One of his earlier pieces, Girl With Yellow Hat, pairs realism with early European modernism to portray a solitary African American woman sitting in thought. The form of the woman is simple, painted with bold shapes and select features that are brought forth with distinct colors. In these early days of his career, Lewis focused on portraying the black community while also demonstrating his enthusiasm surrounding new developments within art.
Lewis’ paintings were those of social realism until the early 1940s, around the end of WWII. At this point, he decided that it was not effective as a way of countering racism. He embraced abstraction to instead distance himself from the racism in much of the existing artistic language, and from the stereotypes that predominantly defined Black Americans at the time.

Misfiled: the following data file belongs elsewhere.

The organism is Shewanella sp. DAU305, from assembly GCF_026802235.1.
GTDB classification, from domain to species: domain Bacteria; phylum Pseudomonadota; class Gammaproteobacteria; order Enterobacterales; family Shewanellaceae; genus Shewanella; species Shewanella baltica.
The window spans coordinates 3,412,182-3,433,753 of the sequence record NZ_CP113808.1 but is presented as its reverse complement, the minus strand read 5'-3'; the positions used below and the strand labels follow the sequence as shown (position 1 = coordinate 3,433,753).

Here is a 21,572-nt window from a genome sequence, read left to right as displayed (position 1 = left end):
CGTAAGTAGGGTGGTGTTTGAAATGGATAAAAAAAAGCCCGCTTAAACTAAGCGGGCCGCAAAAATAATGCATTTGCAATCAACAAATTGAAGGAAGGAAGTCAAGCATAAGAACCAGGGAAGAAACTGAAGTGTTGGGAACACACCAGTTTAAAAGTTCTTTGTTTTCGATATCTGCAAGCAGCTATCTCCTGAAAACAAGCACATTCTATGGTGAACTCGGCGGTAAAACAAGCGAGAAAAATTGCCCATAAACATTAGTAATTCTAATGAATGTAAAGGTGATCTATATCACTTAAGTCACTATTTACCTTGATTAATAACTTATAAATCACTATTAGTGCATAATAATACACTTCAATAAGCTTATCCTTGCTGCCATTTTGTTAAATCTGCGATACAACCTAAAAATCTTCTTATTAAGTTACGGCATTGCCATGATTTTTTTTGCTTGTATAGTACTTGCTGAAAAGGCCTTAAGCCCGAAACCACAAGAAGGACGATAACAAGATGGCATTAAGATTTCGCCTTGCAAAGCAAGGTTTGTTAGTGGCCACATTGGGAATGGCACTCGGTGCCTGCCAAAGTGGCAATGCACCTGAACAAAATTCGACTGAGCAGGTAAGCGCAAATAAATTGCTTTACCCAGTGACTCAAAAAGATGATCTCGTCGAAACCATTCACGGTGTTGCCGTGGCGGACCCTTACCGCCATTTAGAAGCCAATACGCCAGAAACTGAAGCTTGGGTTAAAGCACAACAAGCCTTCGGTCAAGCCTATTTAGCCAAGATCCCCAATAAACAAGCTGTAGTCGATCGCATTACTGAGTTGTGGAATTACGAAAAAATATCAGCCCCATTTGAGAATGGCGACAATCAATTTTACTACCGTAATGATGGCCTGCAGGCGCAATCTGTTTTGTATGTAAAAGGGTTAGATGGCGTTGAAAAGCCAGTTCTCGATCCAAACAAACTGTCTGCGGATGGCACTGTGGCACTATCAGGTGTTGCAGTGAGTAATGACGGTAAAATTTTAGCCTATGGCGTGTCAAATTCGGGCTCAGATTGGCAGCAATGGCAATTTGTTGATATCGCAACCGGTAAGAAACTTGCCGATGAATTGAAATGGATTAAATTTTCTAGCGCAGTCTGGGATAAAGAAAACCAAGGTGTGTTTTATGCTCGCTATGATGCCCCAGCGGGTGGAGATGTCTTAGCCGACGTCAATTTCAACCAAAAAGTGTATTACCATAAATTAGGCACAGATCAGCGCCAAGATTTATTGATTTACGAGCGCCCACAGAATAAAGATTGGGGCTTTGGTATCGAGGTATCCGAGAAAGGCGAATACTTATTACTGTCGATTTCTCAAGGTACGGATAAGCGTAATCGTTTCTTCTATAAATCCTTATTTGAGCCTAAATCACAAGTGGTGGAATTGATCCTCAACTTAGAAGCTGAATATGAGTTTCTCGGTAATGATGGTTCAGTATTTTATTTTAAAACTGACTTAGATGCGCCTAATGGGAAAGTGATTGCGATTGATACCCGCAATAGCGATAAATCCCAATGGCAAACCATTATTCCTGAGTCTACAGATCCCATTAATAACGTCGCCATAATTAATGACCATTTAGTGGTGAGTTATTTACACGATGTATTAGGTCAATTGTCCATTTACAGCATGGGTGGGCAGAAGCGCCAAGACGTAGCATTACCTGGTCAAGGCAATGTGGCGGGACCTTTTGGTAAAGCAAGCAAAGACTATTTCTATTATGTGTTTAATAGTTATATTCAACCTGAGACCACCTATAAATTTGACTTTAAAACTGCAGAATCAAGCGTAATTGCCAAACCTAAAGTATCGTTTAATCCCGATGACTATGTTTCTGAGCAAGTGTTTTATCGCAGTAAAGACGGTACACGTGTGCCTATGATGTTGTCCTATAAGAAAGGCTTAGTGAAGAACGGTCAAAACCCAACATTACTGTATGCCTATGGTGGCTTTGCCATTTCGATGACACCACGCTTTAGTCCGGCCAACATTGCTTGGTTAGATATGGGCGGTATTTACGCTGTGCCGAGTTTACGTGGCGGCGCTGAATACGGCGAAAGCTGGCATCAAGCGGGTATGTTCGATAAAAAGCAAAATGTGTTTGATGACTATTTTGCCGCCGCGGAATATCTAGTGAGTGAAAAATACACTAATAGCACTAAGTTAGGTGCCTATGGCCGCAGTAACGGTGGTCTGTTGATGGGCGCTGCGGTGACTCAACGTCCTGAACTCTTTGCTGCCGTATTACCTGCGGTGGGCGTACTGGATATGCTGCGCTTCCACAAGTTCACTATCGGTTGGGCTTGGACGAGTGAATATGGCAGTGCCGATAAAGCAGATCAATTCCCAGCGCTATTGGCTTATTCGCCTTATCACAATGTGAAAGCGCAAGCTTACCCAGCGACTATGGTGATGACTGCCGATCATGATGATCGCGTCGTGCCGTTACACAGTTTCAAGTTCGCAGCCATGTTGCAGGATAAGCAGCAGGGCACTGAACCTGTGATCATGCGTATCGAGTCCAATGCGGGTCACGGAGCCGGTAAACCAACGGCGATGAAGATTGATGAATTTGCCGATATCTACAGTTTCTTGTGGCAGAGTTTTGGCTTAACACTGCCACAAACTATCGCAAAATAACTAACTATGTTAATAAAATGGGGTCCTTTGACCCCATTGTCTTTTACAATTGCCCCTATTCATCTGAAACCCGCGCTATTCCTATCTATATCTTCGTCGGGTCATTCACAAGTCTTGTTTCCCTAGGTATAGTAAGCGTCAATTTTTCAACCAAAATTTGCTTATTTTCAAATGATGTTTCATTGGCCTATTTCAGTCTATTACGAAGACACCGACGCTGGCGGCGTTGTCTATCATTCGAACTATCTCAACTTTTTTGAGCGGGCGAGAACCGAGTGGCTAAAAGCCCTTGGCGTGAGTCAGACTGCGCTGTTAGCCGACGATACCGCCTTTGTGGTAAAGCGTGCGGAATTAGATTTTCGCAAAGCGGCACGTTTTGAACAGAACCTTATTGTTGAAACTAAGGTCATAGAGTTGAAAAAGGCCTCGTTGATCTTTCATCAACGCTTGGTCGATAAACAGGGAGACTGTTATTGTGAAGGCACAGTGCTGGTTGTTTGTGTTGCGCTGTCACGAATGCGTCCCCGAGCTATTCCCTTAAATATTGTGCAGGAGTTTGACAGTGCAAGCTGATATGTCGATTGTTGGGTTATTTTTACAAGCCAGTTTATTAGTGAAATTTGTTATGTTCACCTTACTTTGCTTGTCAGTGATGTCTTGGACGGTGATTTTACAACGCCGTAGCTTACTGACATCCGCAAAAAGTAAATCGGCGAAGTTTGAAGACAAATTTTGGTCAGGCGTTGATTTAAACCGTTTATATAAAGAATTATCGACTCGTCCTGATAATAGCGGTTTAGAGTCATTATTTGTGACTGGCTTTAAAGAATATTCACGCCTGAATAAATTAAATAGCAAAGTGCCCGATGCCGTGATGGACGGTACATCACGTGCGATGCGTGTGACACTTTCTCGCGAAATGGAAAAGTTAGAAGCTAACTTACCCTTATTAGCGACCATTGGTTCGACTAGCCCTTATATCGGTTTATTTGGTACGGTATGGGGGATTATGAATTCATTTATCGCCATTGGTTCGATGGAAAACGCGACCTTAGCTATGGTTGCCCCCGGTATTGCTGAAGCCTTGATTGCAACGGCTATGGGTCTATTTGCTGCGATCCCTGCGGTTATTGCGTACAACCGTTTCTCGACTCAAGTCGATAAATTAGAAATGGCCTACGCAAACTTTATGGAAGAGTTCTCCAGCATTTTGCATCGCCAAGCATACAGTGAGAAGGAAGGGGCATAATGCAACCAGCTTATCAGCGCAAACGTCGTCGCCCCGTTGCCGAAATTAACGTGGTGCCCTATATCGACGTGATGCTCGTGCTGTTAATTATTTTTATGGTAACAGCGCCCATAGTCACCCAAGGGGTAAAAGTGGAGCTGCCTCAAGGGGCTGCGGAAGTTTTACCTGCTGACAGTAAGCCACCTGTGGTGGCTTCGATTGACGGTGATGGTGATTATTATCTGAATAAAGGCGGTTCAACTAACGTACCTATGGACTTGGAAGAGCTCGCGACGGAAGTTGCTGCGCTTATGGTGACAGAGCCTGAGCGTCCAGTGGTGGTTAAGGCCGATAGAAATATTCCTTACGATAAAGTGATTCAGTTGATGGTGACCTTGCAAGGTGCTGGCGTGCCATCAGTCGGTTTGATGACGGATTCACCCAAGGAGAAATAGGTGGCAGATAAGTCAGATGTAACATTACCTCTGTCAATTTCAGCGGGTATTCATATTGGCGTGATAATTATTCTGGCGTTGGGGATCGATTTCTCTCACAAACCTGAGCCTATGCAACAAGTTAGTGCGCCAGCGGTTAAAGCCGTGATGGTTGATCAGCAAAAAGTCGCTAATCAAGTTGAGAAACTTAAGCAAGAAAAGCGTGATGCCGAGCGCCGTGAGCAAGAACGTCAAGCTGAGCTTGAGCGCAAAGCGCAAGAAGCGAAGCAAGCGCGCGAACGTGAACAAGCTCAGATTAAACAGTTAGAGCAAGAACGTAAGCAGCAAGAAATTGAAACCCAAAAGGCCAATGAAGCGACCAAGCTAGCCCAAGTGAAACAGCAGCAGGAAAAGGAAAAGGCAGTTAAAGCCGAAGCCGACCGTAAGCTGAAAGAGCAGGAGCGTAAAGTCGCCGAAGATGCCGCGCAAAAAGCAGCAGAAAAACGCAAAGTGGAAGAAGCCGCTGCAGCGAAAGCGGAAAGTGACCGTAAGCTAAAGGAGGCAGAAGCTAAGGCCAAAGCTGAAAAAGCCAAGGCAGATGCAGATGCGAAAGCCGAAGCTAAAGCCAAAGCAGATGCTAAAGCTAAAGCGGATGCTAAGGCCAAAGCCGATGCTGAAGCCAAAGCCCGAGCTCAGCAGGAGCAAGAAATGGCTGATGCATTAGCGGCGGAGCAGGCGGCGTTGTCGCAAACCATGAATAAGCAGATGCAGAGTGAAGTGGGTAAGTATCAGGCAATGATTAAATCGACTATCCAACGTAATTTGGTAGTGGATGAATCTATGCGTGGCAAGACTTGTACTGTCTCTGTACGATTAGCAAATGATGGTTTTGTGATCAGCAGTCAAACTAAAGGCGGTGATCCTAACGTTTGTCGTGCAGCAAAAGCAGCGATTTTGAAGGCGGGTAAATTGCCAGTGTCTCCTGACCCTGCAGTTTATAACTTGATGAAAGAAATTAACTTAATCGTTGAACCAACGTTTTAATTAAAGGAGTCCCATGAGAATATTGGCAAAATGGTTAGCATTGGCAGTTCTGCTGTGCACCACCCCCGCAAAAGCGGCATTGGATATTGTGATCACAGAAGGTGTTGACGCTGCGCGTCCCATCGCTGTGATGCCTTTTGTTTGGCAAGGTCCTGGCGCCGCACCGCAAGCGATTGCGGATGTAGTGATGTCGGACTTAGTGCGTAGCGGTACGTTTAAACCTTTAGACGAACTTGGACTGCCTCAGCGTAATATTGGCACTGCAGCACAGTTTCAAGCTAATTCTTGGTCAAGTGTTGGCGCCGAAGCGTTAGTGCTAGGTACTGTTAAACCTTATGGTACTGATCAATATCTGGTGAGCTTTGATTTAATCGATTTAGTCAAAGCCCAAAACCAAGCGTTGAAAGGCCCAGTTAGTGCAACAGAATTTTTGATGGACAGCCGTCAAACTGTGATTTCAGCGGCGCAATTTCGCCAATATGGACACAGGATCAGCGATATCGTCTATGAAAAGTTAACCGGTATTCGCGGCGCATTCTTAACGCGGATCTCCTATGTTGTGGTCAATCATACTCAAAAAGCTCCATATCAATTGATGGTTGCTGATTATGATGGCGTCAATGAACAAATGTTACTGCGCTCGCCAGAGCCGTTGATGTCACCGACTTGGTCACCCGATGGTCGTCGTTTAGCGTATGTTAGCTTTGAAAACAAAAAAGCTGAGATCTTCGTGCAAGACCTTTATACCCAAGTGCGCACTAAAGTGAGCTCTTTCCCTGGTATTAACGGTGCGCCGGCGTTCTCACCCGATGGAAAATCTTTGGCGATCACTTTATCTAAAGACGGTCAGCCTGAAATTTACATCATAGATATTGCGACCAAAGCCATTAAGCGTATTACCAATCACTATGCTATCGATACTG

Abstraction allowed him to grow in his own right as an artist and led him to develop his art to serve his needs and his passions. In his 1945 painting entitled Subway, Lewis paints in a style reminiscent of Picasso, using varied patterns and contours to give an abstract portrayal of a small, racially diverse crowd waiting for the subway. He began painting in a figurative fashion, often depicting the realistic struggles of the community, such as bread lines and police brutality.
Lewis believed that the goal of an artist is development, and his new style began displaying an interest in the patterns of shared behaviors. Moving away from the confines of race, he used abstraction to begin discovering his own way of contributing to the world.
Lewis continued to dive into the abstract as he grew in his career. In fact, he became closely associated with abstract expressionism as he merged his social, economic, and political views with his evolving style. It didn’t take long before Lewis abandoned the need for define forms and instead embraced bold lines and colors to portray broader perspectives of the natural world and the community around him.